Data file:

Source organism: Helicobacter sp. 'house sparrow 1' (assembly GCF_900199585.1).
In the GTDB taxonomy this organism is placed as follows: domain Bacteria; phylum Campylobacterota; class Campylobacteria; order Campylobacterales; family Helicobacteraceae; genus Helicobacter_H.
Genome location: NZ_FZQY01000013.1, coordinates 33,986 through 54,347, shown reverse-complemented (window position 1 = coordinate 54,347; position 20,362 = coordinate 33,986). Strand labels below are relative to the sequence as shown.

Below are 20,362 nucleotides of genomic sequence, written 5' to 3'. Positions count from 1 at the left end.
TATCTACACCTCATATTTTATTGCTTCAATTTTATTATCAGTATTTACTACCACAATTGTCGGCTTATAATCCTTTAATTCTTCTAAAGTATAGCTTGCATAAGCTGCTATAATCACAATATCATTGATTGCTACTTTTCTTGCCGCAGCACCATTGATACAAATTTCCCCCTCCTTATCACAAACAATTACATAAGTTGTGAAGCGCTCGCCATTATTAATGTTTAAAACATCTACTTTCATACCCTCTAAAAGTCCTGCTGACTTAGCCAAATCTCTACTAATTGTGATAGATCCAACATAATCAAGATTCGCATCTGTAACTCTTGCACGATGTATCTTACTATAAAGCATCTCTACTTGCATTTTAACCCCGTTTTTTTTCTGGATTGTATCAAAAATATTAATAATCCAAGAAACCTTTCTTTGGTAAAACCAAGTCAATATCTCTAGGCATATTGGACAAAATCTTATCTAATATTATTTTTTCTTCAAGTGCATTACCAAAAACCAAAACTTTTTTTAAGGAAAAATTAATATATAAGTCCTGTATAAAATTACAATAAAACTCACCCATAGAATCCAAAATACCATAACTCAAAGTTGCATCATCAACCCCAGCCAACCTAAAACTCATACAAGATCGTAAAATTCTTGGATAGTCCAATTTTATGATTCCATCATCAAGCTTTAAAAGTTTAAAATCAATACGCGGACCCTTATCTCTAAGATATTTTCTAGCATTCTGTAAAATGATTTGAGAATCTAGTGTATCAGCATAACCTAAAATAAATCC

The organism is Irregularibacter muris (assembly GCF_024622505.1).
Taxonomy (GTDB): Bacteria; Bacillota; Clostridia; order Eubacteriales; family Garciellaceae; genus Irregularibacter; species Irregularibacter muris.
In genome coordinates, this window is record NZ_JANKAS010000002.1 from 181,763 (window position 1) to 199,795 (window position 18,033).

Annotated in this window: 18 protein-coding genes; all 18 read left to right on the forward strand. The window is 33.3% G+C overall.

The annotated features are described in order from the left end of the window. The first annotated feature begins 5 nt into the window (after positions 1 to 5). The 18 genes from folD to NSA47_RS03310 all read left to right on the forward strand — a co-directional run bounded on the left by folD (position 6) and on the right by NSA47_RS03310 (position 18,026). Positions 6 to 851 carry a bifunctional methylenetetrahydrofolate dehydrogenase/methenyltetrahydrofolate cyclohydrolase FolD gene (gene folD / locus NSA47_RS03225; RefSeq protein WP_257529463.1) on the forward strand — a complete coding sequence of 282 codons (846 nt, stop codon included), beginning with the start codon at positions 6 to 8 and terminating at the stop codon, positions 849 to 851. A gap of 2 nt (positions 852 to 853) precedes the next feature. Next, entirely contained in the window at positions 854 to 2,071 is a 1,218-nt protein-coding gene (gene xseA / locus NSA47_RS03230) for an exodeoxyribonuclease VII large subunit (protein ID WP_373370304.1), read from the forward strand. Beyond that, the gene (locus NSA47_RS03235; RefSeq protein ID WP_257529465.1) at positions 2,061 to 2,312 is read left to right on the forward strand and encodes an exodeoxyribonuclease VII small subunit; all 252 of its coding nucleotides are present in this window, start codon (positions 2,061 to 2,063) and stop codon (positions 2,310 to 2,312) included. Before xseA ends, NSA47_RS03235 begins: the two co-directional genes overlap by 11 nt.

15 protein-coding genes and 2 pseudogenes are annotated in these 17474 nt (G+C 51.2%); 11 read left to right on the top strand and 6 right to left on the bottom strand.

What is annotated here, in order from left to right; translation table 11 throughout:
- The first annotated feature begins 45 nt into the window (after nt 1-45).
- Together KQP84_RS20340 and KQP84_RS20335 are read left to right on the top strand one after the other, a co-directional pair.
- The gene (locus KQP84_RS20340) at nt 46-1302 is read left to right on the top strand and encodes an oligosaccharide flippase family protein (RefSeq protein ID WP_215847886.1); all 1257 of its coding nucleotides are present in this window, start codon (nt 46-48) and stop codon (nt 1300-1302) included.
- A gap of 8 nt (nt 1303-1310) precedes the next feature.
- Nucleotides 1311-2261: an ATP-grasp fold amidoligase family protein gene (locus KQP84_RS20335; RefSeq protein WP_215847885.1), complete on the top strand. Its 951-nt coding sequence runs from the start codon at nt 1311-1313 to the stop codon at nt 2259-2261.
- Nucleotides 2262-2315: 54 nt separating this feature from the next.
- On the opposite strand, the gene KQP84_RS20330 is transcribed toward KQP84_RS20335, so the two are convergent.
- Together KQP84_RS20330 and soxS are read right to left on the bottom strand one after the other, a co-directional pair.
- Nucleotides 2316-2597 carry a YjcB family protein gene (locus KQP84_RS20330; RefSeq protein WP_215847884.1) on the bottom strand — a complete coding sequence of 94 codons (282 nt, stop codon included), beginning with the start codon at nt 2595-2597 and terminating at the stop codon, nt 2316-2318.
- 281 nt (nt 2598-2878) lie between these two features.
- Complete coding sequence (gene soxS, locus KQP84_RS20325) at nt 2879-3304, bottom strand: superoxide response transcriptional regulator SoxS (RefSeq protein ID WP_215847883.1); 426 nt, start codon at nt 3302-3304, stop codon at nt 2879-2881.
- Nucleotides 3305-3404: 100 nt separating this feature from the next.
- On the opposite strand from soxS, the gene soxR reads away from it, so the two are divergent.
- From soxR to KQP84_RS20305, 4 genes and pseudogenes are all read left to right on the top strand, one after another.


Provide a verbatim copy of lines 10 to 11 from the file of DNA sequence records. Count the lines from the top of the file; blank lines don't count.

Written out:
The annotated features are described in order from the left end of the window. The first annotated feature begins 5 nt into the window (after positions 1 to 5). The 18 genes from folD to NSA47_RS03310 all read left to right on the forward strand — a co-directional run bounded on the left by folD (position 6) and on the right by NSA47_RS03310 (position 18,026). Positions 6 to 851 carry a bifunctional methylenetetrahydrofolate dehydrogenase/methenyltetrahydrofolate cyclohydrolase FolD gene (gene folD / locus NSA47_RS03225; RefSeq protein WP_257529463.1) on the forward strand — a complete coding sequence of 282 codons (846 nt, stop codon included), beginning with the start codon at positions 6 to 8 and terminating at the stop codon, positions 849 to 851. A gap of 2 nt (positions 852 to 853) precedes the next feature. Next, entirely contained in the window at positions 854 to 2,071 is a 1,218-nt protein-coding gene (gene xseA / locus NSA47_RS03230) for an exodeoxyribonuclease VII large subunit (protein ID WP_373370304.1), read from the forward strand. Beyond that, the gene (locus NSA47_RS03235; RefSeq protein ID WP_257529465.1) at positions 2,061 to 2,312 is read left to right on the forward strand and encodes an exodeoxyribonuclease VII small subunit; all 252 of its coding nucleotides are present in this window, start codon (positions 2,061 to 2,063) and stop codon (positions 2,310 to 2,312) included. Before xseA ends, NSA47_RS03235 begins: the two co-directional genes overlap by 11 nt.

15 protein-coding genes and 2 pseudogenes are annotated in these 17474 nt (G+C 51.2%); 11 read left to right on the top strand and 6 right to left on the bottom strand.